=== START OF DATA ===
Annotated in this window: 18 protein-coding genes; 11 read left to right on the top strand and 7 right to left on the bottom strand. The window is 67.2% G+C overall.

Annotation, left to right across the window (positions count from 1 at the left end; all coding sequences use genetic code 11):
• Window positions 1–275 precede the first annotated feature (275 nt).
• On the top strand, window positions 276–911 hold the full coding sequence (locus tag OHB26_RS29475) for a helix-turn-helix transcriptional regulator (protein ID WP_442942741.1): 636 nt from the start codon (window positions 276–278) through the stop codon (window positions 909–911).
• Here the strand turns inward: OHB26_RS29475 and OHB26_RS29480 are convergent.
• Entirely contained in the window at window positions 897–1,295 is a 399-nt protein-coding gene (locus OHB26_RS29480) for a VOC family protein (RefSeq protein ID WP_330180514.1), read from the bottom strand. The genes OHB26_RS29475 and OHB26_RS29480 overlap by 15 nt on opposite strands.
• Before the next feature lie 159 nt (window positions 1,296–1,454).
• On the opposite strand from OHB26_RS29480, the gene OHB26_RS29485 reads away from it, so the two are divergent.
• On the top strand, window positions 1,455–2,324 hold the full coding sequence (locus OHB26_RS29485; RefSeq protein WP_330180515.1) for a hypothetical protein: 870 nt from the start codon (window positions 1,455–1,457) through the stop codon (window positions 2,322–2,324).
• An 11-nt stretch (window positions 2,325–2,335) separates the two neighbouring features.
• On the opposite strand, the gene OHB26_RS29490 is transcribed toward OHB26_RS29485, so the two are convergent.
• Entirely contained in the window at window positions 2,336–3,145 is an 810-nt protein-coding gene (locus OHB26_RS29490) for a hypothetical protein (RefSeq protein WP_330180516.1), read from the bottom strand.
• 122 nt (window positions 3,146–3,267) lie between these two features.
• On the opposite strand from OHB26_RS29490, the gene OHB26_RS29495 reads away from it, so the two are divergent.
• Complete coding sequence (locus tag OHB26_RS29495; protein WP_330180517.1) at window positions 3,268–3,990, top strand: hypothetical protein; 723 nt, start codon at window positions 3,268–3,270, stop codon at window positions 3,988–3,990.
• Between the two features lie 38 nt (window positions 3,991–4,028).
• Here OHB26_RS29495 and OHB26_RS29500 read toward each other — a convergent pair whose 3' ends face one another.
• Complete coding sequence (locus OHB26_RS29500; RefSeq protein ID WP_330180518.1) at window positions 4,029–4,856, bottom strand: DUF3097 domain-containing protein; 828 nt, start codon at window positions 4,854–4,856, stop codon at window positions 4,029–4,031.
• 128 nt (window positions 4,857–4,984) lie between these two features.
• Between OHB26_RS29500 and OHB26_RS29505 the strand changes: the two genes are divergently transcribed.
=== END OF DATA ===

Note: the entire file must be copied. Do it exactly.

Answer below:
Annotated in this window: 18 protein-coding genes; 11 read left to right on the top strand and 7 right to left on the bottom strand. The window is 67.2% G+C overall.

Annotation, left to right across the window (positions count from 1 at the left end; all coding sequences use genetic code 11):
• Window positions 1–275 precede the first annotated feature (275 nt).
• On the top strand, window positions 276–911 hold the full coding sequence (locus tag OHB26_RS29475) for a helix-turn-helix transcriptional regulator (protein ID WP_442942741.1): 636 nt from the start codon (window positions 276–278) through the stop codon (window positions 909–911).
• Here the strand turns inward: OHB26_RS29475 and OHB26_RS29480 are convergent.
• Entirely contained in the window at window positions 897–1,295 is a 399-nt protein-coding gene (locus OHB26_RS29480) for a VOC family protein (RefSeq protein ID WP_330180514.1), read from the bottom strand. The genes OHB26_RS29475 and OHB26_RS29480 overlap by 15 nt on opposite strands.
• Before the next feature lie 159 nt (window positions 1,296–1,454).
• On the opposite strand from OHB26_RS29480, the gene OHB26_RS29485 reads away from it, so the two are divergent.
• On the top strand, window positions 1,455–2,324 hold the full coding sequence (locus OHB26_RS29485; RefSeq protein WP_330180515.1) for a hypothetical protein: 870 nt from the start codon (window positions 1,455–1,457) through the stop codon (window positions 2,322–2,324).
• An 11-nt stretch (window positions 2,325–2,335) separates the two neighbouring features.
• On the opposite strand, the gene OHB26_RS29490 is transcribed toward OHB26_RS29485, so the two are convergent.
• Entirely contained in the window at window positions 2,336–3,145 is an 810-nt protein-coding gene (locus OHB26_RS29490) for a hypothetical protein (RefSeq protein WP_330180516.1), read from the bottom strand.
• 122 nt (window positions 3,146–3,267) lie between these two features.
• On the opposite strand from OHB26_RS29490, the gene OHB26_RS29495 reads away from it, so the two are divergent.
• Complete coding sequence (locus tag OHB26_RS29495; protein WP_330180517.1) at window positions 3,268–3,990, top strand: hypothetical protein; 723 nt, start codon at window positions 3,268–3,270, stop codon at window positions 3,988–3,990.
• Between the two features lie 38 nt (window positions 3,991–4,028).
• Here OHB26_RS29495 and OHB26_RS29500 read toward each other — a convergent pair whose 3' ends face one another.
• Complete coding sequence (locus OHB26_RS29500; RefSeq protein ID WP_330180518.1) at window positions 4,029–4,856, bottom strand: DUF3097 domain-containing protein; 828 nt, start codon at window positions 4,854–4,856, stop codon at window positions 4,029–4,031.
• 128 nt (window positions 4,857–4,984) lie between these two features.
• Between OHB26_RS29500 and OHB26_RS29505 the strand changes: the two genes are divergently transcribed.